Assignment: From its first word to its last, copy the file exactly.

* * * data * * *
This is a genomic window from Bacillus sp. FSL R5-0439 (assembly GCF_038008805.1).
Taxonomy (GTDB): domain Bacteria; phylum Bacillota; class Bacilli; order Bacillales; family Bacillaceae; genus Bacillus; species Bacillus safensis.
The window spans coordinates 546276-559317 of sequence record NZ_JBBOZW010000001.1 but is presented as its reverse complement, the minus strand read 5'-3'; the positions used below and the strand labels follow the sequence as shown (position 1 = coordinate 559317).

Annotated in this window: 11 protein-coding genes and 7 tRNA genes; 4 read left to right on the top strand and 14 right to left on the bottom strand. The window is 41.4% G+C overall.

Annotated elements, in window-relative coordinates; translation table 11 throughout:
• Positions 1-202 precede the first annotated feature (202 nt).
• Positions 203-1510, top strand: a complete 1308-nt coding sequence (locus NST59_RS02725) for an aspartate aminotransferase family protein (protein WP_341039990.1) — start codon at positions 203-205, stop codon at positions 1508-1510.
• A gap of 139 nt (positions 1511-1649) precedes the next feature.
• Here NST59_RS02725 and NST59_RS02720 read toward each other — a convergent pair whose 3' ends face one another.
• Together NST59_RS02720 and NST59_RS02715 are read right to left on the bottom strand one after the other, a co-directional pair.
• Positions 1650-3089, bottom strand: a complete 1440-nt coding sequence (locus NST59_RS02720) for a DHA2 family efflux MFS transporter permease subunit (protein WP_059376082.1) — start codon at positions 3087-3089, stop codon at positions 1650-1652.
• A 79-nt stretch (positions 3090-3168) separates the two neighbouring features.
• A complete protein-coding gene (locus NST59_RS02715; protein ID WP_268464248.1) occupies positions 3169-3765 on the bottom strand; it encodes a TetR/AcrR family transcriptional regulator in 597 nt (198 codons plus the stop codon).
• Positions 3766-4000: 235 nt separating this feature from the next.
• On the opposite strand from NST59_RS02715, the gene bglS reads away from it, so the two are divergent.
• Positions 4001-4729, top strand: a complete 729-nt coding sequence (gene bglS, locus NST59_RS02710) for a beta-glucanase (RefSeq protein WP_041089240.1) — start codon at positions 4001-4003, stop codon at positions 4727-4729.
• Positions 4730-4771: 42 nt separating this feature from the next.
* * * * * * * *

This is a genomic window from Bacillus sp. FSL R5-0439 (assembly GCF_038008805.1).
Taxonomy (GTDB): domain Bacteria; phylum Bacillota; class Bacilli; order Bacillales; family Bacillaceae; genus Bacillus; species Bacillus safensis.
The window spans coordinates 546276-559317 of sequence record NZ_JBBOZW010000001.1 but is presented as its reverse complement, the minus strand read 5'-3'; the positions used below and the strand labels follow the sequence as shown (position 1 = coordinate 559317).

Annotated in this window: 11 protein-coding genes and 7 tRNA genes; 4 read left to right on the top strand and 14 right to left on the bottom strand. The window is 41.4% G+C overall.

Annotated elements, in window-relative coordinates; translation table 11 throughout:
• Positions 1-202 precede the first annotated feature (202 nt).
• Positions 203-1510, top strand: a complete 1308-nt coding sequence (locus NST59_RS02725) for an aspartate aminotransferase family protein (protein WP_341039990.1) — start codon at positions 203-205, stop codon at positions 1508-1510.
• A gap of 139 nt (positions 1511-1649) precedes the next feature.
• Here NST59_RS02725 and NST59_RS02720 read toward each other — a convergent pair whose 3' ends face one another.
• Together NST59_RS02720 and NST59_RS02715 are read right to left on the bottom strand one after the other, a co-directional pair.
• Positions 1650-3089, bottom strand: a complete 1440-nt coding sequence (locus NST59_RS02720) for a DHA2 family efflux MFS transporter permease subunit (protein WP_059376082.1) — start codon at positions 3087-3089, stop codon at positions 1650-1652.
• A 79-nt stretch (positions 3090-3168) separates the two neighbouring features.
• A complete protein-coding gene (locus NST59_RS02715; protein ID WP_268464248.1) occupies positions 3169-3765 on the bottom strand; it encodes a TetR/AcrR family transcriptional regulator in 597 nt (198 codons plus the stop codon).
• Positions 3766-4000: 235 nt separating this feature from the next.
• On the opposite strand from NST59_RS02715, the gene bglS reads away from it, so the two are divergent.
• Positions 4001-4729, top strand: a complete 729-nt coding sequence (gene bglS, locus NST59_RS02710) for a beta-glucanase (RefSeq protein WP_041089240.1) — start codon at positions 4001-4003, stop codon at positions 4727-4729.
• Positions 4730-4771: 42 nt separating this feature from the next.